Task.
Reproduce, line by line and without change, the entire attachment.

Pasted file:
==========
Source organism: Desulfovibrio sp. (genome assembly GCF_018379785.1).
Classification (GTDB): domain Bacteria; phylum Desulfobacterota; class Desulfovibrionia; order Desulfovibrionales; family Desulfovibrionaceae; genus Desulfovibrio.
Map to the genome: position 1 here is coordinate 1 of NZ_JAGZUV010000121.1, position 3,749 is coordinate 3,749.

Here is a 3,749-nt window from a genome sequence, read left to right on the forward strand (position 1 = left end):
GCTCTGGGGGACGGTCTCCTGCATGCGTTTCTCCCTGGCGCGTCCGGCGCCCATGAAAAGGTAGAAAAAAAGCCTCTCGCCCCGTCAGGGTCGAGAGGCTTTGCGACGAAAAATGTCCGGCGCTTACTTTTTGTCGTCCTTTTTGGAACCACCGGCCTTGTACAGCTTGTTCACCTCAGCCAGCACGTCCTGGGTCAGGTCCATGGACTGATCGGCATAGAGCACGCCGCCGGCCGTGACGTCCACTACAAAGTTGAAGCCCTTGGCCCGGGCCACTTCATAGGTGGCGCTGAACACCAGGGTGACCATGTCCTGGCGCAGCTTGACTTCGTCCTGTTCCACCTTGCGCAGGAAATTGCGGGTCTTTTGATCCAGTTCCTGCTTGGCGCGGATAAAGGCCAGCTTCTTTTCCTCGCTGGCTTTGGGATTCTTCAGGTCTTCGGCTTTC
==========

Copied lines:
Source organism: Desulfovibrio sp. (genome assembly GCF_018379785.1).
Classification (GTDB): domain Bacteria; phylum Desulfobacterota; class Desulfovibrionia; order Desulfovibrionales; family Desulfovibrionaceae; genus Desulfovibrio.
Map to the genome: position 1 here is coordinate 1 of NZ_JAGZUV010000121.1, position 3,749 is coordinate 3,749.

Here is a 3,749-nt window from a genome sequence, read left to right on the forward strand (position 1 = left end):
GCTCTGGGGGACGGTCTCCTGCATGCGTTTCTCCCTGGCGCGTCCGGCGCCCATGAAAAGGTAGAAAAAAAGCCTCTCGCCCCGTCAGGGTCGAGAGGCTTTGCGACGAAAAATGTCCGGCGCTTACTTTTTGTCGTCCTTTTTGGAACCACCGGCCTTGTACAGCTTGTTCACCTCAGCCAGCACGTCCTGGGTCAGGTCCATGGACTGATCGGCATAGAGCACGCCGCCGGCCGTGACGTCCACTACAAAGTTGAAGCCCTTGGCCCGGGCCACTTCATAGGTGGCGCTGAACACCAGGGTGACCATGTCCTGGCGCAGCTTGACTTCGTCCTGTTCCACCTTGCGCAGGAAATTGCGGGTCTTTTGATCCAGTTCCTGCTTGGCGCGGATAAAGGCCAGCTTCTTTTCCTCGCTGGCTTTGGGATTCTTCAGGTCTTCGGCTTTC